Alf And The Slime

A super-intelligent, fast-talking monster, ALF (the Alien Life Form) crash-landed in a Southern California garage. His ship is beyond repair; he’s ugly, short, he’s got a nasty temper and he is, well, fairly unique. So what is a concerned family to do? Why, take the alien meat from an airtight box, of course, and enjoy the crude comedy that accompanies this oddball.

 

What really makes this series work is its witty writing and its ability to draw you in. They both started doing their own humorous writing and sketch comedy shows so as to put food on the table for their families. It all began with a live comedy show at a club in Van Nuys, but their distinctive take on live television is unique in that it takes you right into the middle of the action – or as some might say,” in the know.”

 

The assumption of the ALF TV series is that a bald, middle-aged scientist, played by Baer, implants artificial intelligence from the mind of an unsuspecting citizen. The”body” then starts to wander while also exploring strange, alternate worlds. In each episode, new characters are introduced and old characters we come across from the show join the fun. It is like being part of an all-star team of Marvel comic book writers and TV producers! There is something for everyone here, people, from spins with major characters to humorous one-liners targeted at everyone.

 

I’ve seen some folks compare the ALF TV show to an Orphan Ship, which is of course a humorous science fiction concept that has nothing to do with this production. However, that comparison could be somewhat misleading. The premise of Orphan Ship was that an unidentified boat crashed on earth and hundreds of its passengers were left stranded without any means of travel. In the ALF TV series, the ship landed on earth before being salvaged and later found to be possessed by an eccentric billionaire (based on the novel Beneath the Fall by Stephen King). Thus, this wealthy but eccentric character started a company to mine for artifacts in various cultures that were lost.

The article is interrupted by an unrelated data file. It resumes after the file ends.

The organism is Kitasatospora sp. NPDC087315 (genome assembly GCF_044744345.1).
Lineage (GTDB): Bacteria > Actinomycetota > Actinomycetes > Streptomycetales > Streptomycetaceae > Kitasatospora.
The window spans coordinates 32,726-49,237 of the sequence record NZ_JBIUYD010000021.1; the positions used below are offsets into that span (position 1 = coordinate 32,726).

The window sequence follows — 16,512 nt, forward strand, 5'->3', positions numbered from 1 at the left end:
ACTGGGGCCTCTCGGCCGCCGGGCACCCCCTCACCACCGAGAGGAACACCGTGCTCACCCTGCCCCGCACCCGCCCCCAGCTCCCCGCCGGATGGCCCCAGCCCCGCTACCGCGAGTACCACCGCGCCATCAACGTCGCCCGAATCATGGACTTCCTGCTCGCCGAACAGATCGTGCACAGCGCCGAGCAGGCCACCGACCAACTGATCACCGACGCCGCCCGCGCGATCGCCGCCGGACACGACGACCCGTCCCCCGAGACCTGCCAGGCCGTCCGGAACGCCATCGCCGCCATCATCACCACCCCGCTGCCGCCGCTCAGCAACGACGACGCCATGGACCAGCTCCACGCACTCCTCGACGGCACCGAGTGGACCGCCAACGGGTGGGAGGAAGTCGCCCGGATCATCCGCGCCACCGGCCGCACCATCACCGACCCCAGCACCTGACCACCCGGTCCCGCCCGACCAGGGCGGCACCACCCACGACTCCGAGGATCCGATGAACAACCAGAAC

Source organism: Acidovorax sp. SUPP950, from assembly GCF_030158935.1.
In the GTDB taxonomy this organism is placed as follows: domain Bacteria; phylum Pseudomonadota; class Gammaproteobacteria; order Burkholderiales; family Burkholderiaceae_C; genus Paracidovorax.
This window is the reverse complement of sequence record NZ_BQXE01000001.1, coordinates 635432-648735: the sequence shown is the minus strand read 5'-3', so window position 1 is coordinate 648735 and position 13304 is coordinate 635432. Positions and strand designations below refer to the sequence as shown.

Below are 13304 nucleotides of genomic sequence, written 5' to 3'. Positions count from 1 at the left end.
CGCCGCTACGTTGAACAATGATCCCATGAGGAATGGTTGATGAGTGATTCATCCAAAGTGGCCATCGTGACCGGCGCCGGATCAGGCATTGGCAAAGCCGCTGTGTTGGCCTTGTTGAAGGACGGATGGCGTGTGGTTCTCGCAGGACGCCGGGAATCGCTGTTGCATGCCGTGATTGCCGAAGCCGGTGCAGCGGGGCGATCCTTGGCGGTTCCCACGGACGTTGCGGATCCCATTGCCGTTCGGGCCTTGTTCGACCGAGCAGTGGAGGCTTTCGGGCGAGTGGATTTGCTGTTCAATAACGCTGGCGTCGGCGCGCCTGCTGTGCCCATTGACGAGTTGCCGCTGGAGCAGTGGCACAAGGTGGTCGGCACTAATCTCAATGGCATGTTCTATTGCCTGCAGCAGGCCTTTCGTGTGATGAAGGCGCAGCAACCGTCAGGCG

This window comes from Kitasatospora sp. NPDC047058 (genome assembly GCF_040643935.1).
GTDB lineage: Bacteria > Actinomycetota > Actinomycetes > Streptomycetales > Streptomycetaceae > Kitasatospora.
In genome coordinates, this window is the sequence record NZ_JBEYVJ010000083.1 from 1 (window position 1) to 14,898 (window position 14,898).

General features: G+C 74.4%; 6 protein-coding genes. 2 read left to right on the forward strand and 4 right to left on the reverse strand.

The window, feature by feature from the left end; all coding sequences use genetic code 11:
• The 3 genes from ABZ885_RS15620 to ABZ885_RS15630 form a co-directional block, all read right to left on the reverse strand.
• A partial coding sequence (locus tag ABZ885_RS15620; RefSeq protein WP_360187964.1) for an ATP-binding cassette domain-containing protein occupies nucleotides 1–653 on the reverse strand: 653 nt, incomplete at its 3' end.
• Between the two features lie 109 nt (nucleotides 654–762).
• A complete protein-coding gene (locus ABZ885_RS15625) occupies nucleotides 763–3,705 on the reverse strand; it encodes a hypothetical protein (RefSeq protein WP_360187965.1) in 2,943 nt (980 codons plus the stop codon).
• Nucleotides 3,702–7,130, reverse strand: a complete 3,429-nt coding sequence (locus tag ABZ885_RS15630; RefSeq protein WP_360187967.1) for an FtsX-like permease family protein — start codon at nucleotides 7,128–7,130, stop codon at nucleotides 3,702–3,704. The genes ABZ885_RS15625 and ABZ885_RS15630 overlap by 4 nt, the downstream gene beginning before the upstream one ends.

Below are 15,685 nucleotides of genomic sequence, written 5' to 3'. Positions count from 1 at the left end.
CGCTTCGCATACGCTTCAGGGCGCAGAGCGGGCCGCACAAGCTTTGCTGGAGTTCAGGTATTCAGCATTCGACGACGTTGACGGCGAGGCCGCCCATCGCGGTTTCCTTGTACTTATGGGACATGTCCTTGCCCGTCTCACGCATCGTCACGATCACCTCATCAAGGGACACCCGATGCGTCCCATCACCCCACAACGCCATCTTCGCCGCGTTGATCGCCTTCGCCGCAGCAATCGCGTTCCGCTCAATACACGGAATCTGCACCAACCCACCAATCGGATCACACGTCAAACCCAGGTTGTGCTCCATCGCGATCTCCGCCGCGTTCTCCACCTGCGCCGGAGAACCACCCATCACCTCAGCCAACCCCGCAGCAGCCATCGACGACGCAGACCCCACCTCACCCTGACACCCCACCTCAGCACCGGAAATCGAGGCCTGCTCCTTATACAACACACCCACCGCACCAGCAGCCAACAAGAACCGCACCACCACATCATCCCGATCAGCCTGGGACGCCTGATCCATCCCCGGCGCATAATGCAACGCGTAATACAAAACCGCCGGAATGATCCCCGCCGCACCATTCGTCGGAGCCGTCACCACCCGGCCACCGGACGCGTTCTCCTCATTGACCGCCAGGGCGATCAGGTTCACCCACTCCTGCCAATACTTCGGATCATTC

She also happens to be the mom of the key characters, Jay (Kenny Johnson), Paul (Scott Adsit), Dean (Kevin Pollack), and Simon (Glenn Hower). This crew of misfits becomes the unlikely heroes of the series, combating the evils that threaten to overwhelm the world. Season one featured a few diverse characters than have been showcased in every subsequent season.

 

It features some very exciting story elements that keep you interested in what is going on in each episode. The majority of the content is written in a script and filmed using the very same effects and special effects as regular movies, which makes it feel like a valid science fiction program.

 

As well as incorporating a ragtag group of unlikely heroes, the ALF TV series also offers some of the best actors from television now. Two of the main characters, Jay and Paul, are played by the incredible Kevin Pollack and Brian Price. They have superb functions as the two chief characters, as well as memorable supporting casts such as Maya Rudolph, Kaya Scodelario, and Michael Chiklis. These great actors easily steal the show, as each character is brilliantly portrayed.

 

As you can see, there is an excellent chance that you may enjoy the ALF television series premier. When you haven’t seen the first season, you might want to catch up on it whenever possible. The first episodes feature some terrific twists and turns that fans will certainly be talking about for years to come.